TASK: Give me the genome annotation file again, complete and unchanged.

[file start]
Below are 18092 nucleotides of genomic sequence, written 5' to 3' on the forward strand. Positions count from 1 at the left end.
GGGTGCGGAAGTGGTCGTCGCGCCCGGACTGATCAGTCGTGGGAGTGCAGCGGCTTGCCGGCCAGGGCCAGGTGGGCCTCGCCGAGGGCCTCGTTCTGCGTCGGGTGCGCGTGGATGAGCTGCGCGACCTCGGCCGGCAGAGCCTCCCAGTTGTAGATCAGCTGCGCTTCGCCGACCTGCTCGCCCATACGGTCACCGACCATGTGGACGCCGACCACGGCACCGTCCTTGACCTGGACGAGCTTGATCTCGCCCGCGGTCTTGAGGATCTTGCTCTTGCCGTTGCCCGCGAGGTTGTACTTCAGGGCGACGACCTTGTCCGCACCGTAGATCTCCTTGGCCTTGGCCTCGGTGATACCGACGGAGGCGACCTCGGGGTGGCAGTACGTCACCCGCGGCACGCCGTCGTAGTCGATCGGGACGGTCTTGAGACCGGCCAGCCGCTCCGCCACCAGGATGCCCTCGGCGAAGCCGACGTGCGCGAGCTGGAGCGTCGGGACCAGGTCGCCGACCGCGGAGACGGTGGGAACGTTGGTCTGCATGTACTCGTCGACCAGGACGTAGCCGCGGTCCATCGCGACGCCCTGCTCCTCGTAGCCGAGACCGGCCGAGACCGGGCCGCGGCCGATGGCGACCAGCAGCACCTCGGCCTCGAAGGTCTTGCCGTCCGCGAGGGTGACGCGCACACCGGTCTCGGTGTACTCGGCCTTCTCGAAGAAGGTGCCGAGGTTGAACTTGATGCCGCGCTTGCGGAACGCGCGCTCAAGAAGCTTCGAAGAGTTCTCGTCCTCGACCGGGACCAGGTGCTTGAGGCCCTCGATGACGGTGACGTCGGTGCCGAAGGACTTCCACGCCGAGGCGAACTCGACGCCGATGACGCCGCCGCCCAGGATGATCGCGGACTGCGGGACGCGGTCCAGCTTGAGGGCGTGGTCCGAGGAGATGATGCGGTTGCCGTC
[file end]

Below are 18092 nucleotides of genomic sequence, written 5' to 3' on the forward strand. Positions count from 1 at the left end.
GGGTGCGGAAGTGGTCGTCGCGCCCGGACTGATCAGTCGTGGGAGTGCAGCGGCTTGCCGGCCAGGGCCAGGTGGGCCTCGCCGAGGGCCTCGTTCTGCGTCGGGTGCGCGTGGATGAGCTGCGCGACCTCGGCCGGCAGAGCCTCCCAGTTGTAGATCAGCTGCGCTTCGCCGACCTGCTCGCCCATACGGTCACCGACCATGTGGACGCCGACCACGGCACCGTCCTTGACCTGGACGAGCTTGATCTCGCCCGCGGTCTTGAGGATCTTGCTCTTGCCGTTGCCCGCGAGGTTGTACTTCAGGGCGACGACCTTGTCCGCACCGTAGATCTCCTTGGCCTTGGCCTCGGTGATACCGACGGAGGCGACCTCGGGGTGGCAGTACGTCACCCGCGGCACGCCGTCGTAGTCGATCGGGACGGTCTTGAGACCGGCCAGCCGCTCCGCCACCAGGATGCCCTCGGCGAAGCCGACGTGCGCGAGCTGGAGCGTCGGGACCAGGTCGCCGACCGCGGAGACGGTGGGAACGTTGGTCTGCATGTACTCGTCGACCAGGACGTAGCCGCGGTCCATCGCGACGCCCTGCTCCTCGTAGCCGAGACCGGCCGAGACCGGGCCGCGGCCGATGGCGACCAGCAGCACCTCGGCCTCGAAGGTCTTGCCGTCCGCGAGGGTGACGCGCACACCGGTCTCGGTGTACTCGGCCTTCTCGAAGAAGGTGCCGAGGTTGAACTTGATGCCGCGCTTGCGGAACGCGCGCTCAAGAAGCTTCGAAGAGTTCTCGTCCTCGACCGGGACCAGGTGCTTGAGGCCCTCGATGACGGTGACGTCGGTGCCGAAGGACTTCCACGCCGAGGCGAACTCGACGCCGATGACGCCGCCGCCCAGGATGATCGCGGACTGCGGGACGCGGTCCAGCTTGAGGGCGTGGTCCGAGGAGATGATGCGGTTGCCGTC